GOP criticizes gun control measures signed into law by Lujan Grisham, accuses her of wanting to disarm everyone

Gov. Michelle Lujan Grisham faced criticism from Republicans in southeast New Mexico when she signed several bills during the start of the 2024 Legislative Session, which imposed stricter regulations on firearms.

House Bill 129 was introduced in New Mexico to establish a mandatory waiting period of seven days for individuals interested in purchasing firearms. Additionally, Senate Bill 5 aimed to prohibit the presence of firearms at polling places across the state. However, amendments were made to both bills during the session to allow exemptions for individuals with concealed carry permits and law enforcement personnel.

Lawmakers in the deep-red southeast region of the state remained firm in their stance against the bills, asserting that they violated Constitutional rights and failed to effectively combat crime. The lack of support from these lawmakers raised concerns among Republicans, who feared that their constituents’ rights could be jeopardized if Governor Lujan Grisham called a special session to pursue additional gun and public safety measures.

Sen. David Gallegos (R-41) of Eunice warned that litigation should be anticipated.

According to Gallegos, the GOP is actively pursuing a case against the governor’s attempt to “disarm everyone” at either the federal or state level. He expressed concern that Lujan Grisham and the Democratic party, who hold control over New Mexico’s judiciary branch, may obstruct a lawsuit if it is brought at the federal level.

“They’re unconstitutional,” Gallegos expressed his dissent towards the firearm bills. He firmly believes that it is crucial for New Mexico to make a positive change. Gallegos emphasized the need for moderates to align their votes with their cause, as the continuous erosion of people’s rights is a concerning trend.

According to him, the Democrats’ decision to reduce the waiting period for gun purchases in New Mexico to seven days, with certain exemptions, could be just the first step in their larger agenda to eliminate guns entirely in the state.

According to Gallegos, these small attempts to pass anti-gun legislation have faced significant challenges in the past. However, he believes that this particular bill could be a game-changer. Gallegos fears that if this bill is successful, it could potentially lead to a wave of similar legislation being introduced.

According to Gallegos, if HB 129 is implemented, it could particularly affect rural gun buyers who often have to travel long distances, sometimes up to 300 miles, to purchase firearms. In such cases, these buyers would be required to make the same trip again just a week later.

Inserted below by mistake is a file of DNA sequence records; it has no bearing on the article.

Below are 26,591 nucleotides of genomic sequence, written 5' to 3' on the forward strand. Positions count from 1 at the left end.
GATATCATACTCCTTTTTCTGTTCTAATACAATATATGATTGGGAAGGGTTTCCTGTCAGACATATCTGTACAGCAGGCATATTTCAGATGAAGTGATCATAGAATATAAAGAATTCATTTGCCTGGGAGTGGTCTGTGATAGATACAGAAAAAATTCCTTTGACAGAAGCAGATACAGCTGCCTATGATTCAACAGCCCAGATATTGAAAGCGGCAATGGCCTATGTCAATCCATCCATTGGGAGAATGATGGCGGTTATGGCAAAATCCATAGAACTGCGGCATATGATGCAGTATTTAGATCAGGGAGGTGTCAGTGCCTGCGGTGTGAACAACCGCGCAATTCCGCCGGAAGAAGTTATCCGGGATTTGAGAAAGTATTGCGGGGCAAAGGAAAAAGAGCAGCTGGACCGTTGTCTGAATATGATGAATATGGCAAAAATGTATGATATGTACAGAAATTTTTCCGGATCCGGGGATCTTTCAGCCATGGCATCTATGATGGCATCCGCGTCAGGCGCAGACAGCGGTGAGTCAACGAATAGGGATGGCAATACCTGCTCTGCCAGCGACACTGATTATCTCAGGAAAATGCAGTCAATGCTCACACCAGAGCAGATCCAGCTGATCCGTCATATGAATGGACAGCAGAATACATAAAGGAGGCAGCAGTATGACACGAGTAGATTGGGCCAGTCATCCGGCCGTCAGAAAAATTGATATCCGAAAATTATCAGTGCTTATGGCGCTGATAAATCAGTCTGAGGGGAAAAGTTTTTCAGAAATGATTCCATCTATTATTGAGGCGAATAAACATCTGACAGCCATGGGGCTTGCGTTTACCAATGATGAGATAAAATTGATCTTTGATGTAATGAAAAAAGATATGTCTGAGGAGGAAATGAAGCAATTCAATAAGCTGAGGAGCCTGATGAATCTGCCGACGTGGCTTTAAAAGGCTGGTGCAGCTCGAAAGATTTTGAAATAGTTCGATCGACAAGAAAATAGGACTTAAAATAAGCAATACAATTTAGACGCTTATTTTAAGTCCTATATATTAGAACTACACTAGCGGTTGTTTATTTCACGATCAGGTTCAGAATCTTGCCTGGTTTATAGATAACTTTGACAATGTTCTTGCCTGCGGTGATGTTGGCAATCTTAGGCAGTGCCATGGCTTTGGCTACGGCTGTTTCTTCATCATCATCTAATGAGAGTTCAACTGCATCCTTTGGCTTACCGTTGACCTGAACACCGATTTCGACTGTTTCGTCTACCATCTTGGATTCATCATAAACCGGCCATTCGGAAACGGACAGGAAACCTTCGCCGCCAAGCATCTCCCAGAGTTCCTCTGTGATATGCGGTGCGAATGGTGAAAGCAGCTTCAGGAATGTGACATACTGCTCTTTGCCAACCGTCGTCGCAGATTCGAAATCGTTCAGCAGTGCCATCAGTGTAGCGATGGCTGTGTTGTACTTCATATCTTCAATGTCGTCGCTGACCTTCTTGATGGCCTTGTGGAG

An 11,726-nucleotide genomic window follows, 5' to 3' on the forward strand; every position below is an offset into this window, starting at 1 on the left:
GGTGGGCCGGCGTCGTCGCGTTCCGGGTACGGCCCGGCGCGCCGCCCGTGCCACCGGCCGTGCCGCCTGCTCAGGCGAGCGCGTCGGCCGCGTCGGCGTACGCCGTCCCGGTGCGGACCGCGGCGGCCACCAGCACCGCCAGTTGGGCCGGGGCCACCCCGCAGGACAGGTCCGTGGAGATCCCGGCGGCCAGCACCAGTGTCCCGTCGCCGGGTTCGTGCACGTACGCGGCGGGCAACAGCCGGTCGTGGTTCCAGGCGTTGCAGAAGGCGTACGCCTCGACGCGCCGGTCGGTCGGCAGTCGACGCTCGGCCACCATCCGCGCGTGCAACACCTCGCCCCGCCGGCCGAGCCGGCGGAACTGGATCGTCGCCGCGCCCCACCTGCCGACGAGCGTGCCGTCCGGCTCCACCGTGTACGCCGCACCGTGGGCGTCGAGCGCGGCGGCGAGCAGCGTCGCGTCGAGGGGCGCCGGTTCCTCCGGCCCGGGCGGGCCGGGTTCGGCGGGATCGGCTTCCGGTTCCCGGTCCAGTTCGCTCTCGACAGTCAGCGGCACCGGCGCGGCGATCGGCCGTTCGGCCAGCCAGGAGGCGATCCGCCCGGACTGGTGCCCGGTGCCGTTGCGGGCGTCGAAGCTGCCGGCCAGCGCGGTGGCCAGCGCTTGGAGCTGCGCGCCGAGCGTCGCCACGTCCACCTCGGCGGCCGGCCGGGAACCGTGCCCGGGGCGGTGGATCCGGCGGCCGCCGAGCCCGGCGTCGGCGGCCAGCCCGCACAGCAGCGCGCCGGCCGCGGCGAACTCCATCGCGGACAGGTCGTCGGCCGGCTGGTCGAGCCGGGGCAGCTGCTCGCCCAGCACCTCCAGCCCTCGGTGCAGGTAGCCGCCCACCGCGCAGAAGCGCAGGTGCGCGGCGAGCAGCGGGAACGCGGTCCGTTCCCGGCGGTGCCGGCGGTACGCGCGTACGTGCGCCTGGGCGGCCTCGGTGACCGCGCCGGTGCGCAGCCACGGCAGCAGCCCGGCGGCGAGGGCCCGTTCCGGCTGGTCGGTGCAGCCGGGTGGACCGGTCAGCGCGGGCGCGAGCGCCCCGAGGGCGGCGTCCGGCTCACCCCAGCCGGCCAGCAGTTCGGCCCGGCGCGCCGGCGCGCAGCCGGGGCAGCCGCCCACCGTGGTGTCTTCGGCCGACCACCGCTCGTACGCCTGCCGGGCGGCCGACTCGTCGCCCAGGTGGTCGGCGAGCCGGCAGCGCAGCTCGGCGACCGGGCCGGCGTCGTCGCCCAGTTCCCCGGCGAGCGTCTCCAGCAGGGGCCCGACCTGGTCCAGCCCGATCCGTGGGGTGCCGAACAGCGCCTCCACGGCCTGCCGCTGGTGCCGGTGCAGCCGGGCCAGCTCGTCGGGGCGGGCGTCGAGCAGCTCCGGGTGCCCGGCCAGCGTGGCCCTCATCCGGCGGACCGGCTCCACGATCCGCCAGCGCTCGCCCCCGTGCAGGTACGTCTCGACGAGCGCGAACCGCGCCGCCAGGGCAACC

He emphasized the importance of faster access in specific regions of the state.

Democrats look to address rising gun violence throughout state

On March 4, Lujan Grisham took decisive action by signing multiple public safety bills into law. These measures were implemented as a direct response to the alarming increase in shootings that have plagued the Albuquerque area. The Governor firmly believed that immediate state intervention was necessary to address this issue effectively.

On September 8, 2023, Lujan Grisham issued an executive order to prohibit open and concealed carry in certain areas of Albuquerque and Bernalillo County. However, this decision faced immediate opposition, resulting in lawsuits and ultimately being overturned by a U.S. district court. As a result, the issue gained significant attention during this year’s legislative session, prompting the governor and her supporters to focus on legislation targeting firearms and the related issue of violent crime.

HB 129 and SB 5 were accompanied by Senate Bill 96, which raised the minimum sentence for second-degree murder, the most prevalent murder charge in the state, from 15 to 18 years of imprisonment. Additionally, Senate Bill 217 mandated that judges detain certain suspects of violent crimes if they are accused of committing a felony while on bond.

Lujan Grisham, while signing the four bills, expressed her belief that these legislations would effectively tackle the issue of violent crime and repeat offenders in the state.

In a statement, she expressed her concern over the alarming loss of lives caused by firearms falling into the wrong hands and the recurring offenses committed by violent criminals. She emphasized that this legislation aims to tackle both issues.

According to Rep. Andrea Romero (D-46) of Santa Fe, the inclusion of a wait time in HB 129 serves as a “cooling off period” to discourage impulsive gun purchases and the potential for subsequent violence.